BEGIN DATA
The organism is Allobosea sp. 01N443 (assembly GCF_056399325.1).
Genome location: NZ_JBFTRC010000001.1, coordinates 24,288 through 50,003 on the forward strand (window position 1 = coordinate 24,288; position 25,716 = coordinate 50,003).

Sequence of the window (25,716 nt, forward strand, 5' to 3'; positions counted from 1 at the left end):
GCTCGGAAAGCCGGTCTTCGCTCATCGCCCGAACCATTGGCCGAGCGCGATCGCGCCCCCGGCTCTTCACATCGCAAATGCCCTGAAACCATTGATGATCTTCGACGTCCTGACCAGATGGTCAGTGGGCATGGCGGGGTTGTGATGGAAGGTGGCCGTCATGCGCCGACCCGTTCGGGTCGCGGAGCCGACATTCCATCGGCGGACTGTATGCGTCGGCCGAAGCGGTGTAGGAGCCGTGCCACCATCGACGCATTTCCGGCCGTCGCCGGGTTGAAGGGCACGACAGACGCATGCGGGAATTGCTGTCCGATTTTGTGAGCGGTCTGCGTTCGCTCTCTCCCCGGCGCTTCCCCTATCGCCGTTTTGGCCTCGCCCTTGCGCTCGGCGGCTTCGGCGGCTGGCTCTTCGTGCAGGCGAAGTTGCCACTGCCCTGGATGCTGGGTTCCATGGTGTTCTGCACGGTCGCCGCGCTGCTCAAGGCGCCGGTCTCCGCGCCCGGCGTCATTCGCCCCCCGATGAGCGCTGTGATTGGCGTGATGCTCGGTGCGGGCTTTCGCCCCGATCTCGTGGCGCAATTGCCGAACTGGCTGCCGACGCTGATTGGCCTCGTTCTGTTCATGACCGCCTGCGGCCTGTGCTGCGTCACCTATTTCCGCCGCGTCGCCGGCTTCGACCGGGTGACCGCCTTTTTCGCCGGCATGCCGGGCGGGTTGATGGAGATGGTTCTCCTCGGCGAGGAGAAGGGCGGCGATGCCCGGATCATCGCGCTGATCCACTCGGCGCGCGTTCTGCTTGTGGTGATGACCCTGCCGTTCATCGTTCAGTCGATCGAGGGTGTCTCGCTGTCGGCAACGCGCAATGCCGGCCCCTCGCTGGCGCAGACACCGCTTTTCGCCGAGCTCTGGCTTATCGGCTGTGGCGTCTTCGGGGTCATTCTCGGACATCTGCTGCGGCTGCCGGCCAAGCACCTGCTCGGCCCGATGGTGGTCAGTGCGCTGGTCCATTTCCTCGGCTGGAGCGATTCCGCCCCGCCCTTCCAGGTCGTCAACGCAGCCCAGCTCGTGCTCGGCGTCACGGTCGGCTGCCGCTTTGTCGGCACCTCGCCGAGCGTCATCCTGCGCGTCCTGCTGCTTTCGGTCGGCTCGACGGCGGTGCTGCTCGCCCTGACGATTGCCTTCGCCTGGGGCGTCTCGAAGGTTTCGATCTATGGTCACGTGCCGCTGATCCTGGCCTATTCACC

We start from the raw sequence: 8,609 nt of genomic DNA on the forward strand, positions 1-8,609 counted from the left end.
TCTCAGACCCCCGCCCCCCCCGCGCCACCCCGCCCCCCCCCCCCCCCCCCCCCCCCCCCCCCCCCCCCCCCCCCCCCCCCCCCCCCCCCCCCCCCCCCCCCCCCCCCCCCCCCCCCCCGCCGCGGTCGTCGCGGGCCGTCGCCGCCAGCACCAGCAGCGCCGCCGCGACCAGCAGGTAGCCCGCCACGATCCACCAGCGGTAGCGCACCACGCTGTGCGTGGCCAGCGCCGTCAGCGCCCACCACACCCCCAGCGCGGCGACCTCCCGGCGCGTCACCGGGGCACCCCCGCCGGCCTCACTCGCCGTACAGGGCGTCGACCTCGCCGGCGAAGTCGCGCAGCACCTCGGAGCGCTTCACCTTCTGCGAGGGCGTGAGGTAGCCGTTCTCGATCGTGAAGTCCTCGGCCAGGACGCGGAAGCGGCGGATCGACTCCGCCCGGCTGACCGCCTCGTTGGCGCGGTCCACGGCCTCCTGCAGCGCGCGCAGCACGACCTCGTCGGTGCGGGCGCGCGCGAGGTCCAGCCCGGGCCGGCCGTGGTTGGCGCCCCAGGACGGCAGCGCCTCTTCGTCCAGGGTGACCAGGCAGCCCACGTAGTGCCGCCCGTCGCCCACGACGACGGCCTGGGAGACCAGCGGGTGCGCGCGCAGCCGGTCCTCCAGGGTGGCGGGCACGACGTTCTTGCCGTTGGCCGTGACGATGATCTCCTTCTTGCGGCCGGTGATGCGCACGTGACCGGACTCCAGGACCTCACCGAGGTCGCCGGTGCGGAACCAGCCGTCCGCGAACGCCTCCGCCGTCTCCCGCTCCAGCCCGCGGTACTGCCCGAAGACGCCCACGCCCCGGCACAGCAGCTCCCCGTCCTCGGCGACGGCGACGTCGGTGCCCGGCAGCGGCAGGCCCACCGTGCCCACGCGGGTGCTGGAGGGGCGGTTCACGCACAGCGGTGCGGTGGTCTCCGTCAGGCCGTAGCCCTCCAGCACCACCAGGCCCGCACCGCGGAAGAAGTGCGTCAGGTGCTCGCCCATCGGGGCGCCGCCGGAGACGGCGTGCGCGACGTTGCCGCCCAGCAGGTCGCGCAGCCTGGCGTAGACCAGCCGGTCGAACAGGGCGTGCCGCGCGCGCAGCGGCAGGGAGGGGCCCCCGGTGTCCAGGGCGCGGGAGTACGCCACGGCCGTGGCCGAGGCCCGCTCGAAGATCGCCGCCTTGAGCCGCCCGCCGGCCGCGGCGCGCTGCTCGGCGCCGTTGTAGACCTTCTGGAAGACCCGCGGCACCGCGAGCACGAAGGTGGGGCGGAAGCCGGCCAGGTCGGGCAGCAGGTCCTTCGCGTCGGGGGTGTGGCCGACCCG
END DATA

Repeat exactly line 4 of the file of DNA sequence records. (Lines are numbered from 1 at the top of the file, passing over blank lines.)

GCTCGGAAAGCCGGTCTTCGCTCATCGCCCGAACCATTGGCCGAGCGCGATCGCGCCCCCGGCTCTTCACATCGCAAATGCCCTGAAACCATTGATGATCTTCGACGTCCTGACCAGATGGTCAGTGGGCATGGCGGGGTTGTGATGGAAGGTGGCCGTCATGCGCCGACCCGTTCGGGTCGCGGAGCCGACATTCCATCGGCGGACTGTATGCGTCGGCCGAAGCGGTGTAGGAGCCGTGCCACCATCGACGCATTTCCGGCCGTCGCCGGGTTGAAGGGCACGACAGACGCATGCGGGAATTGCTGTCCGATTTTGTGAGCGGTCTGCGTTCGCTCTCTCCCCGGCGCTTCCCCTATCGCCGTTTTGGCCTCGCCCTTGCGCTCGGCGGCTTCGGCGGCTGGCTCTTCGTGCAGGCGAAGTTGCCACTGCCCTGGATGCTGGGTTCCATGGTGTTCTGCACGGTCGCCGCGCTGCTCAAGGCGCCGGTCTCCGCGCCCGGCGTCATTCGCCCCCCGATGAGCGCTGTGATTGGCGTGATGCTCGGTGCGGGCTTTCGCCCCGATCTCGTGGCGCAATTGCCGAACTGGCTGCCGACGCTGATTGGCCTCGTTCTGTTCATGACCGCCTGCGGCCTGTGCTGCGTCACCTATTTCCGCCGCGTCGCCGGCTTCGACCGGGTGACCGCCTTTTTCGCCGGCATGCCGGGCGGGTTGATGGAGATGGTTCTCCTCGGCGAGGAGAAGGGCGGCGATGCCCGGATCATCGCGCTGATCCACTCGGCGCGCGTTCTGCTTGTGGTGATGACCCTGCCGTTCATCGTTCAGTCGATCGAGGGTGTCTCGCTGTCGGCAACGCGCAATGCCGGCCCCTCGCTGGCGCAGACACCGCTTTTCGCCGAGCTCTGGCTTATCGGCTGTGGCGTCTTCGGGGTCATTCTCGGACATCTGCTGCGGCTGCCGGCCAAGCACCTGCTCGGCCCGATGGTGGTCAGTGCGCTGGTCCATTTCCTCGGCTGGAGCGATTCCGCCCCGCCCTTCCAGGTCGTCAACGCAGCCCAGCTCGTGCTCGGCGTCACGGTCGGCTGCCGCTTTGTCGGCACCTCGCCGAGCGTCATCCTGCGCGTCCTGCTGCTTTCGGTCGGCTCGACGGCGGTGCTGCTCGCCCTGACGATTGCCTTCGCCTGGGGCGTCTCGAAGGTTTCGATCTATGGTCACGTGCCGCTGATCCTGGCCTATTCACC